When the heat and drought of late summer leave most perennials decimated, catmints (Nepeta spp.) stand out for their sheer survivability. No matter what summer throws at them, these carefree members of the Lamiaceae family perform reliably from June to frost with their purple, blue and white blooms and soft, often aromatic grey-green foliage.
These vigorous growers are also unfazed by cold winters, lean soils and exposure to full sun. The only conditions capable of doing them in are deep shade or poorly drained soil: as with all cats, they yearn to bask in the sun and absolutely hate wet feet.
A beautiful garden addition in their own right, catmints perform well as fillers in perennial beds, bringing cool contrasting shades of blue, mauve and violet to the hot colour scheme of summer flower beds. Many also look great in containers, tumbling over the edges of low walls or large planters, as companions for roses or as groundcover. Although catmints do spread (after all, they are members of the mint family), most do so relatively slowly.
N. x faassenii ‘Dropmore Blue’ (Zone 2)
Hybridized in Manitoba by Frank Skinner and introduced in 1932, it’s one of the best, hardiest and most versatile varieties of catmint. It has become a garden classic, much admired for its dense, mounding foliage and masses of short mauve-blue flowers. It grows 30 to 45 centimetres tall in full sun to part shade.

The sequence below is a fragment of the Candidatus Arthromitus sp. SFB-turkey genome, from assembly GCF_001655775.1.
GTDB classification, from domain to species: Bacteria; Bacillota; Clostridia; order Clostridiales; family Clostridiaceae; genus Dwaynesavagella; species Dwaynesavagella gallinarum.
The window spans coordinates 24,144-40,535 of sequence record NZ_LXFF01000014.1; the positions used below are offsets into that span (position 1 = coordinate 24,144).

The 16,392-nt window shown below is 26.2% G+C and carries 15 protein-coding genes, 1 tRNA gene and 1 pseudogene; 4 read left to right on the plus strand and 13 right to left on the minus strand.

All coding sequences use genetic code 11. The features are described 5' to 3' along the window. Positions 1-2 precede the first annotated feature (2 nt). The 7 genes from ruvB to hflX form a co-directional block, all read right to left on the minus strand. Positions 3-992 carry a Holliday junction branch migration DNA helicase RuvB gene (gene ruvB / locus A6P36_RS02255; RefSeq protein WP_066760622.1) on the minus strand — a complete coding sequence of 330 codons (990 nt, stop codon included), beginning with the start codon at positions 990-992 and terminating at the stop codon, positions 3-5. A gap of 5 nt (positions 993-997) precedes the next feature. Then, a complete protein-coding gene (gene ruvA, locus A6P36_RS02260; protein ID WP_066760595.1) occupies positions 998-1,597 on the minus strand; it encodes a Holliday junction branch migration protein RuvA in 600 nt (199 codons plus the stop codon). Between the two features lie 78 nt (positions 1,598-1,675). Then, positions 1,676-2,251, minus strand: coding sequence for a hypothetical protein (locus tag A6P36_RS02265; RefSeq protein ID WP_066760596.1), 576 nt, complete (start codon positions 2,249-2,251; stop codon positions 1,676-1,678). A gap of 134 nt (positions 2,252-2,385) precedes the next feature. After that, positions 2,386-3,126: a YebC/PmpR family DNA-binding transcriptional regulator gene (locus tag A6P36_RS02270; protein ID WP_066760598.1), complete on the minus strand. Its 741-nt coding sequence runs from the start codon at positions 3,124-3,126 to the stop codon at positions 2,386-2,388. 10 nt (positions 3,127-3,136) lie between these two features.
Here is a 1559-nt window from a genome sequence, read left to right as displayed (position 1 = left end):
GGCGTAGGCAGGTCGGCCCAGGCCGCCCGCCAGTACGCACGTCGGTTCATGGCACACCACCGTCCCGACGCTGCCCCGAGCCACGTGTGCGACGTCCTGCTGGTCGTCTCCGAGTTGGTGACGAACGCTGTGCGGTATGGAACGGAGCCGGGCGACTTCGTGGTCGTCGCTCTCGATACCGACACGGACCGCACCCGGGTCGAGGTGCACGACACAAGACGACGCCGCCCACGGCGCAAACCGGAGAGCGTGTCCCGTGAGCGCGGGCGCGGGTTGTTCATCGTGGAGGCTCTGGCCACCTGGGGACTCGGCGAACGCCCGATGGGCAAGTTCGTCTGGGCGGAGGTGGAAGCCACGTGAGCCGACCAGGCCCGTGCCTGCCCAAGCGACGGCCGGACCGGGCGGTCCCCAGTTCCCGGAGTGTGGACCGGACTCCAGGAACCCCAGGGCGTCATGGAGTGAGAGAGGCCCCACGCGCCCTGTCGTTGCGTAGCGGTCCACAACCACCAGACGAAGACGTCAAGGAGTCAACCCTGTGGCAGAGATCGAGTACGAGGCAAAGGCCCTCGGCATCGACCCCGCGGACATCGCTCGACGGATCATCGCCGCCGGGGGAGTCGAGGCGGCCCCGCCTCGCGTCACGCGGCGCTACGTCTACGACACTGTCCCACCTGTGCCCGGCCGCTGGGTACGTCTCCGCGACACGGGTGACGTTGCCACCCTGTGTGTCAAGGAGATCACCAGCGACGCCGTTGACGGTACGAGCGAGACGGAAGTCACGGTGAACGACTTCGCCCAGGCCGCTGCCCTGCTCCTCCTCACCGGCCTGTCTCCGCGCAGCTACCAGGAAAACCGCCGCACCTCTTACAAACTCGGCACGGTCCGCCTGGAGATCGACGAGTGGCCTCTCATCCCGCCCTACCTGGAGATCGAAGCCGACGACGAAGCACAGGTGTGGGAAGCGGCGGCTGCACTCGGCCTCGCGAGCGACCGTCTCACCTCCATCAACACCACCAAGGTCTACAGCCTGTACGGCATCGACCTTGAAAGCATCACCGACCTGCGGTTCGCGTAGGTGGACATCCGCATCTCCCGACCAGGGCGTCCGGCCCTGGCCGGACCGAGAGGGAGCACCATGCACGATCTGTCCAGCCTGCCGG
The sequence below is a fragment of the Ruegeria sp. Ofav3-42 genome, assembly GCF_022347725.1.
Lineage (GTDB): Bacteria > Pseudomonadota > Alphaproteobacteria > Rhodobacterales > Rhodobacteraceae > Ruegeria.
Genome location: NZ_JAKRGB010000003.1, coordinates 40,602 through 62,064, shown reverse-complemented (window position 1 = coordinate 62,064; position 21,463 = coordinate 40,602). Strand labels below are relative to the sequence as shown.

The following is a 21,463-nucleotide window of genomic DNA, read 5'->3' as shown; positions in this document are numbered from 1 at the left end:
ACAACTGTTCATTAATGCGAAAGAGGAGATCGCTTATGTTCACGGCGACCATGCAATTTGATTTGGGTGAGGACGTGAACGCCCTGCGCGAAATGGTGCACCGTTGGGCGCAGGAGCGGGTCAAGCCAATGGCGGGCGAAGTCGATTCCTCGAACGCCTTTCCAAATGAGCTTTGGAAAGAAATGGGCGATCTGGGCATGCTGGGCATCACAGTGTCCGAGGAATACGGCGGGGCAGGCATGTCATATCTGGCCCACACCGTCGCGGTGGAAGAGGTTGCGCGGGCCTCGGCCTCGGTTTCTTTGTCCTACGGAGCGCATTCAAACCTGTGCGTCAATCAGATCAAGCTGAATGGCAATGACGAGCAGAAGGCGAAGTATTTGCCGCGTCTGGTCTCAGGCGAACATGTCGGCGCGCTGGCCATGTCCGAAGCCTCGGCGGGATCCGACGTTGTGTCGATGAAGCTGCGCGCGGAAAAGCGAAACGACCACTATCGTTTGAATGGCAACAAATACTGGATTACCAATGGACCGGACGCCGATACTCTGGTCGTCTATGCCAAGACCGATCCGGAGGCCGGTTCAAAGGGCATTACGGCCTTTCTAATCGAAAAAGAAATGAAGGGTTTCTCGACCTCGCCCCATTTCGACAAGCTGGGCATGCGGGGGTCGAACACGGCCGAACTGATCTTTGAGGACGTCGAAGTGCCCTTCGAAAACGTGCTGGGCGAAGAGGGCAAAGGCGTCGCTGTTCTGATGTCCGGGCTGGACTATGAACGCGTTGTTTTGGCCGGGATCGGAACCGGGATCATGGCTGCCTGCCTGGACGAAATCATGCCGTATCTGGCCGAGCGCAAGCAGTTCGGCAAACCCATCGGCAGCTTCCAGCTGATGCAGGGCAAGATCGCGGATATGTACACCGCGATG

N. x f. ‘Six Hills Giant’ (Zone 3)
This cultivar is a robust grower (60 to 75 cm); it has fine-textured, silvery foliage and long spikes of lavender-blue flowers. Full sun and excellent drainage are musts. A similar plant, ‘Walker’s Low’ (also zone 3) has larger flowers on a more compact plant.
N. nervosa (Zone 5)
An upright plant that reaches 60 centimetres in height, its 15- to 25-centimetre-tall flower spikes are clear blue. The leaves are narrow, prominently veined and non-aromatic. While it needs full sun to part shade and is not as hardy as most catmints, it’s a good cut flower and container plant.
N. sibirica (Zone 3)
This cold-hardy native of Siberia (90 cm tall) does well in sun or part shade. The best known cultivar is brilliant blue-violet ‘Souvenir d’André Chaudron’ (syn. ‘Blue Beauty’). Underground runners are invasive. Plant in containers or divide yearly to check spread.
N. subsessilis (Zone 5)
This species has large (5-cm), trumpet-shaped, mauve flowers that fade to pink and heavily textured leaves. It’s better suited to shadier and moister sites than other Nepeta species. Grows to 75 by 40 centimetres. Divide every two to three years to keep spread in check.
N. cataria (Zone 4)
Catnip (N. cataria) is a tall, sprawling plant (90 by 45 cm) with aromatic leaves; its white or lavender summer flowers are not showy. Cats find it irresistible and may love it to death. Reseeds readily in sun or part shade. The leaves make a nice tea (if your cat doesn’t get them first).
Photo shown above: 'Walker's Low'